Today we’d like to introduce you to Anna Breininger.
Anna, we’d love to hear your story and how you got to where you are today both personally and as an artist.
I grew up in Pennsylvania, in a farming town and moved to London then Philadelphia as soon as I could. From there I took a brief detour to Michigan for graduate school then landed here in LA. Class and gender both play a significant role in my work, so I do find certain motifs, blue-collar viewpoints, and materials from my rural upbringing weaving their way into the paintings.
The choice to become an artist really came from not being able to make up my mind. From a young age, I cycled through wanting to be an architect, a psychologist, a decorator (thanks to 90’s television icon Christopher Lowell), and a gardener. I found that by being an artist, I could actually be all of those things in some form or another.
My first real experience with painting was regularly driving by an unsanctioned mural of a bikini-clad lady that my great aunts painted. It was on a bridge in the mountains and would need touched up or repainted every so often after the road workers painted over it, so driving by it could be a real surprise. I remember feeling so much awe toward the painting and admiration for my aunt’s collective talent. Looking back, that might have been the first point that I felt excited looking at art.
We’d love to hear more about your art. What do you do you do and why and what do you hope others will take away from your work?
My current body of work is airbrushed acrylic on carpet, often framed by interior moldings. The wood moldings serve to both frame the paintings and reference architecture. I am interested in the work functioning as a plane within a plane. I think of them sometimes as slivers of domestic spaces existing on top of the space of the gallery or studio.
I involve imagery I source from domestic surfaces, textiles, and my own memories of interiors. I pull from a lot of places and have a fairly extensive library of images, home improvement books, fabric swatches, and floor plans. Pattern and decor can be great ways to access memory, define one’s place in the world, and create scenarios of aspiration.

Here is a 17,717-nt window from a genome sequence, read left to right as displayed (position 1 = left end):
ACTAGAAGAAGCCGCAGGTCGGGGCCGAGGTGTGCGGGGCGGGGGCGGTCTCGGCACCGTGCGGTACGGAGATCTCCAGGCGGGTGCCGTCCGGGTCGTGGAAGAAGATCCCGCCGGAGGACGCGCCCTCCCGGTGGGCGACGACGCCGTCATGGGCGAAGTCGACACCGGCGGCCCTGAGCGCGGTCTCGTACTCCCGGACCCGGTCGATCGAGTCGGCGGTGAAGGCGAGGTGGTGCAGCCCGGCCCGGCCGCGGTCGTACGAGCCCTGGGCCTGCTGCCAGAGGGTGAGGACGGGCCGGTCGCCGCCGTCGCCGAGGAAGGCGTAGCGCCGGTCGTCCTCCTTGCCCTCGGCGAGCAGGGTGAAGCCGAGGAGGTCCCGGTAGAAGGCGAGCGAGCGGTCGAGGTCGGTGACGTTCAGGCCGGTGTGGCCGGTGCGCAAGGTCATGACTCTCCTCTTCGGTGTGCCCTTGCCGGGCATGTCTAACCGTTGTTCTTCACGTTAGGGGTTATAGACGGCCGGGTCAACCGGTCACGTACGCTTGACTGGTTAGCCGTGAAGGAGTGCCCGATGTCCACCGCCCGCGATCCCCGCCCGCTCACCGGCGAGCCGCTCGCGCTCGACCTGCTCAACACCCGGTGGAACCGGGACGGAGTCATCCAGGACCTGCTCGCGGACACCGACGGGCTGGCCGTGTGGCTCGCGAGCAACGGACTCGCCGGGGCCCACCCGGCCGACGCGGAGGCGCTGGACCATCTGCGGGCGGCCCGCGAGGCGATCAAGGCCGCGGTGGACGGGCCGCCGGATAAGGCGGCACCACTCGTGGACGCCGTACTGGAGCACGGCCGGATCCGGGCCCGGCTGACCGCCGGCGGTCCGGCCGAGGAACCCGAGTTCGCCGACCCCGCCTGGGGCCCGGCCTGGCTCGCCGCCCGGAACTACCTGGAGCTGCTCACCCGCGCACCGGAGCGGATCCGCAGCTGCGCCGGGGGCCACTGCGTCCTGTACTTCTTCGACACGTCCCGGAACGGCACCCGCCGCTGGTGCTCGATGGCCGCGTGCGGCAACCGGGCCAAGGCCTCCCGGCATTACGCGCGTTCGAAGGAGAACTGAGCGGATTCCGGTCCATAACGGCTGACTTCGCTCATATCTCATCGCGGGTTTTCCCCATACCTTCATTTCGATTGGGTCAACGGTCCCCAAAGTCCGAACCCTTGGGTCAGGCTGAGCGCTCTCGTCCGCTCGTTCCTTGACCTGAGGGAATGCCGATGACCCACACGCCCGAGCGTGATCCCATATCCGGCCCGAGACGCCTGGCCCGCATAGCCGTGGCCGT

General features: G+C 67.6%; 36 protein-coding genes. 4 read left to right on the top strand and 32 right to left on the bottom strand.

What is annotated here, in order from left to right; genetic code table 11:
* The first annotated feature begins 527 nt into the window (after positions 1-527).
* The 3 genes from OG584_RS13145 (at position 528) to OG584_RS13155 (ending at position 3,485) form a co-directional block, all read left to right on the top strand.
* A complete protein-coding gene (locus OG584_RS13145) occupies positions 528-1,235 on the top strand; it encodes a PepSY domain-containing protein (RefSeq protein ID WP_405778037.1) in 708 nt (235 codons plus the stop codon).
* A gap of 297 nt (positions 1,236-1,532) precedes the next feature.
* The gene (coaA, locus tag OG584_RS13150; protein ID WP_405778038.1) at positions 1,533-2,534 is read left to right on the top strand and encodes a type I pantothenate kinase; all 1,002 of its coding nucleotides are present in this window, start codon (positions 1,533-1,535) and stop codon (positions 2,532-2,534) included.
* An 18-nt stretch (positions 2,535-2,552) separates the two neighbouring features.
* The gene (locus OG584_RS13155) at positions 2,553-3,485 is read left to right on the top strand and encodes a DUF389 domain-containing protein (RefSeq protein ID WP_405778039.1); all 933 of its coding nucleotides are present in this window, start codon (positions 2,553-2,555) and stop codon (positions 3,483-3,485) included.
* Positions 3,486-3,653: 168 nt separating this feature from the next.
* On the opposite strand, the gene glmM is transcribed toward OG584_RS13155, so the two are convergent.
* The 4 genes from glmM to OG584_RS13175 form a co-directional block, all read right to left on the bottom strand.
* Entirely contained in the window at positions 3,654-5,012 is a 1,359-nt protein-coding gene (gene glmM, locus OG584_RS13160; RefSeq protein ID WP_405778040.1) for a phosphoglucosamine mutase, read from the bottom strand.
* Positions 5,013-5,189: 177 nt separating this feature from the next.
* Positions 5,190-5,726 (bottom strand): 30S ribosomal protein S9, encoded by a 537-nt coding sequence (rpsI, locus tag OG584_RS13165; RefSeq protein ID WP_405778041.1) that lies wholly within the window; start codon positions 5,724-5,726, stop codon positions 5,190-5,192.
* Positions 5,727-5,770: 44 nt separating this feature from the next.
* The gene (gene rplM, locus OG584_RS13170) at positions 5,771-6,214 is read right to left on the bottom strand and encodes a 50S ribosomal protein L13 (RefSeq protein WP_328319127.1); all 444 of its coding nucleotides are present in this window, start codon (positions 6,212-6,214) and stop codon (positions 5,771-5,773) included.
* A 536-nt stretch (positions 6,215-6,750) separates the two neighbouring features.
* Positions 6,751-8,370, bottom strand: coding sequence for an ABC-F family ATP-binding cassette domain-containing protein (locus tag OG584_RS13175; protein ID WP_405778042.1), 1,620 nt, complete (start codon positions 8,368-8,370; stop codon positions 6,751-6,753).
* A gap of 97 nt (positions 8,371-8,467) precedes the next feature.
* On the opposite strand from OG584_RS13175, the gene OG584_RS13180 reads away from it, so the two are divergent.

Over the past year, my work has become increasing site-specific. This spring, I installed paintings on carpet at Peter Strauss Ranch in Agoura Hills. I was able to pull floral imagery directly from the site and really loved working with the history of the ranch as both an exclusive private park, then later a highly accessible national park site.
How can artists connect with other artists?
Being alone in the studio can be both fulfilling and exhausting all in the same day. I try to make sure I’m in dialogue with the world by exchanging studio visits with friends, reaching out to artists whose work I admire, and scheduling gallery days regularly to get my mind out of studio mode.
I am a true believer that we can create the type of world we want to live in, so if I am finding a lack of connection or opportunity, I try to find ways to make it happen. In 2015 I started an artist-run space called Embassy with Chanel Von Habsburg-Lothringen and Sarah Manuwal which was an excellent way to engage with artists in LA through curating exhibitions. Most recently artist Kristin Cammermeyer and I have started a monthly still-life drawing club as a way to stay connected and practice drawing outside of our individual studios.
If you have an idea in LA, for a space, publication, group, or anything, this is really a place to go for it. There is a lot of support here.
Do you have any events or exhibitions coming up? Where would one go to see more of your work? How can people support you and your artwork?
I will have some paintings on carpet and paper on view at Art Toronto with Lisa Kehler Art + Projects at the end of this month, and my website is definitely the best place to get a comprehensive view of my work.
I also have also been making one of a kind airbrushed t-shirts that I will be selling later this fall online and at events around LA. There are some currently available at Ochi Projects in West Adams.
- Website: www.annabreininger.com
- Email: firstname.lastname@example.org
- Instagram: @abreininger
Images courtesy of the artist. Gazing Flowers at Ms. Gerhardt’s and Tender Reconstruction courtesy of Good Weather Gallery.